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Maintaining an Arthropod Collection

Christine Johnson helps maintain the collections in the Department of Entomology at the American Museum of Natural History. She inspects the specimen cases to be sure that none of the delicate parts of the brittle specimens have broken off, that all labels are in place, and that moisture and living insects have not damaged any of the preserved specimens. She also adds newly prepared and identified specimens to existing collections, making sure they are in the right place, according to order, family, genus, and species. It is a big job and one that requires meticulous care and extensive knowledge, but then the Museum's collection includes millions of arthropods, some more than 100 years old. 

We asked Chris what advice she had for students setting up and maintaining an arthropod collection on a smaller scale. The first thing she told us is that it is a big job, no matter how small the collection is. "Before going out to take specimens in the field, students should be aware of what's involved in keeping a collection: from killing, preserving, and identifying specimens to pinning and labeling them. And then it all has to be stored properly and checked periodically to ensure that everything stays in good condition. It can be a lot of fun, but it's also a lot of work," she said. 
Although entomologists use some dangerous chemicals to kill and preserve specimens, Chris had some good ideas for safe alternatives. "With just a few exceptions, most of what you catch can be put immediately into a jar filled with ordinary ethyl alcohol. This will both kill the specimens and keep them from becoming damaged until you are ready to dry and pin them for exhibit," she advised. 

Some specimens--butterflies, moths, and dragonflies--would be damaged by being put in alcohol even briefly. Dragonflies need special treatment to preserve their iridescence (see sidebar "Preserving Color," below). Chris recommends killing butterflies and moths by carefully placing them between two sheets of tissue paper or paper towel, then into a small box or plastic food container. Finally, put them in a freezer for a few hours. 

"You can kill any other specimens this way if you don't like the idea of putting them in alcohol," Chris said. But she cautioned that beetles may take longer to die. "You might even want to leave them in the freezer overnight," she said. You should also be careful about putting different kinds of living arthropods in the same container, she warned, since some types will eat other types, "and then you've lost your specimen."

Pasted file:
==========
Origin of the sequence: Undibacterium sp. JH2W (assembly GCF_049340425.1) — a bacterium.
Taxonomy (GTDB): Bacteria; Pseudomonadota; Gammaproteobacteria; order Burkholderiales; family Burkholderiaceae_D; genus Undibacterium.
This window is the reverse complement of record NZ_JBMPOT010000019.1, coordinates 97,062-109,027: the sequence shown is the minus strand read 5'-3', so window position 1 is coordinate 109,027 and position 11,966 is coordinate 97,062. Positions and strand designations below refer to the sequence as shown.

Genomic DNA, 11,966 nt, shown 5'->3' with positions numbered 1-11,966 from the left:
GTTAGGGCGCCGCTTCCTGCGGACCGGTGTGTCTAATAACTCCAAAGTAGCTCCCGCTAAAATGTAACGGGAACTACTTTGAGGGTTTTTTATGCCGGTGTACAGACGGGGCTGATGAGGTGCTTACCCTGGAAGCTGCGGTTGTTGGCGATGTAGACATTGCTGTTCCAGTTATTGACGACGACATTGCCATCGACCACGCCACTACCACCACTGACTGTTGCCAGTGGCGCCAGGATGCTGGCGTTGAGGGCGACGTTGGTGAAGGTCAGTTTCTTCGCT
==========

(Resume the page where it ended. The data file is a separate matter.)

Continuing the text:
Some specimens are not suited to drying and pinning and should instead remain in alcohol. These include soft-bodied arthropods like spiders, termites, and caterpillars and other larvae. For these specimens, use forceps to carefully transfer each one to its own small vial. Fill the vial with alcohol and close it tightly. You can tape the label to the outside of the vial or, if it is small enough and written in pencil, put it into the vial along with the specimen. "Don't use ink," Chris warned, "because the alcohol will quickly blur what you have written." 

For specimens that will be pinned, the next step is drying, "except for specimens that are frozen, in which case you need to rehydrate them before you pin them." Chris noted that this is the only time dampness is not the collector's enemy. "Otherwise, they are more likely to break when you try to arrange the wings while pinning them." 

Chris told us that Peterson Field Guides: Insects, edited by Donald J. Borror and Richard E. White, gives detailed instructions for pinning most common types of arthropods. 

Chris recommends using forceps rather than your fingers whenever you handle specimens. "Most specimens are very small and quite fragile. Handling them gently with forceps will help prevent damage. If a leg or wing or antenna does break off, don't despair," she said. "Just cut a small piece of card stock, put a drop of white glue on it, pick up the piece with your forceps, and place it on the glue. Then you can put the card right on the pin, just under the specimen. That way, all parts of the specimen can be found in one place and you haven't lost an important piece of your collection." Chris told us that the same thing is done in museum collections. 

The next step is labeling. Chris told us there is a standard format for labeling that is used in museum collections worldwide:

  • scientific name of specimen
  • country, county, town or city; latitude and longitude where it was found
  • name of collector
  • habitat where it was found: for example, under a leaf, in a log, in the air
  • date when it was found